- Investor Carl Icahn, a former adviser to President Donald Trump, denied having any knowledge of new steel and aluminium tariffs prior to their announcement.
- Icahn sold roughly $US31 million worth of crane manufacturer Manitowoc’s stock in February, shortly before the announcement of new tariffs on steel.
- Manitowoc uses steel as an input for its cranes.
Investing legend Carl Icahn denied having any knowledge of President Donald Trump’s decision to impose tariffs on imports of steel and aluminium after questions were raised about Icahn’s sale of a steel-related stock before the announcement.
Icahn, who has advised Trump, said the sale of more than 1 million shares of crane manufacturer Manitowoc was not connected to the tariffs. The company uses steel as a primary input for its products.
“We don’t generally comment on rumours, but the recent media speculation regarding our sale of Manitowoc stock calls for a response. We state for the record: Any suggestion that we had prior knowledge of the Trump administration’s announcement of new tariffs on steel imports is categorically untrue,” Icahn said in a statement.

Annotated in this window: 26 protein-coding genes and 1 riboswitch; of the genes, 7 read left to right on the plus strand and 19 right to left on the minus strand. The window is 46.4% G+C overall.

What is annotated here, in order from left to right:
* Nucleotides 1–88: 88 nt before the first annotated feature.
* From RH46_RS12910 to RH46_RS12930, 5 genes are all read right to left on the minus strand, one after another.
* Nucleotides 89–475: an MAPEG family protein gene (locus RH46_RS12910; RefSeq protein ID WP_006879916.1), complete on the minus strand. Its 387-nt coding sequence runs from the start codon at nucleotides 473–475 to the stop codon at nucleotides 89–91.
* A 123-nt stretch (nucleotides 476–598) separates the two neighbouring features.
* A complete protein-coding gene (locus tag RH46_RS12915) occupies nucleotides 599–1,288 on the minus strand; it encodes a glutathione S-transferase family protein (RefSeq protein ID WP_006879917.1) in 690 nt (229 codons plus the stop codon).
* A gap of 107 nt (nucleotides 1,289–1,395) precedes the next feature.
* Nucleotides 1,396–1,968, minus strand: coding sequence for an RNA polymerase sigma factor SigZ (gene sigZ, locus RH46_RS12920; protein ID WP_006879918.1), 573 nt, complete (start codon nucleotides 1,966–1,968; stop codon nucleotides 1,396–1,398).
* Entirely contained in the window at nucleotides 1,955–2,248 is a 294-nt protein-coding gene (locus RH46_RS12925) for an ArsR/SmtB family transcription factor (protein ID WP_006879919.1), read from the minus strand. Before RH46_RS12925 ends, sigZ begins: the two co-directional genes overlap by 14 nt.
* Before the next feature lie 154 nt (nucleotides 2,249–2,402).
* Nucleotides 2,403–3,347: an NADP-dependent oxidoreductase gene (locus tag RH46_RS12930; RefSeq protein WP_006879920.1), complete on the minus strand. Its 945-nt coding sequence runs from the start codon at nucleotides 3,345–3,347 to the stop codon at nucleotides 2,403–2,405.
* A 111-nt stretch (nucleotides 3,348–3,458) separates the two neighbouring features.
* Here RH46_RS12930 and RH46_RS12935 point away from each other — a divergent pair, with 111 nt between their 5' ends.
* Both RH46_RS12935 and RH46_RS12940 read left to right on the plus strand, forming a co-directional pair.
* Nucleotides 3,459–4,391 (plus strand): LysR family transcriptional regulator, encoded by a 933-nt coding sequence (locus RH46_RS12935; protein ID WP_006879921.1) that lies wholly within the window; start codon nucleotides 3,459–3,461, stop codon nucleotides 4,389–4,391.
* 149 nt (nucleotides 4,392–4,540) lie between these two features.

The denial comes after reports that highlighted Icahn’s sale of shares worth around $US31 million, or one-third of his total stake in the company, between February 12 and February 22. Manitowoc’s stock fell sharply both after the Commerce Department recommended the tariffs on February 16 and when Trump announced the move on Thursday.
Icahn said the sale was done in the normal course of business.
“We reduced our position in Manitowoc for legitimate investment reasons having nothing to do with that announcement,” he said.
On Wednesday, the company was trading down just over 2% at $US27.63 a share. That was down from the company’s all-time high of $US43.59 a share on January 26.
Icahn was a special adviser to the president on regulation until his resignation in August 2017.
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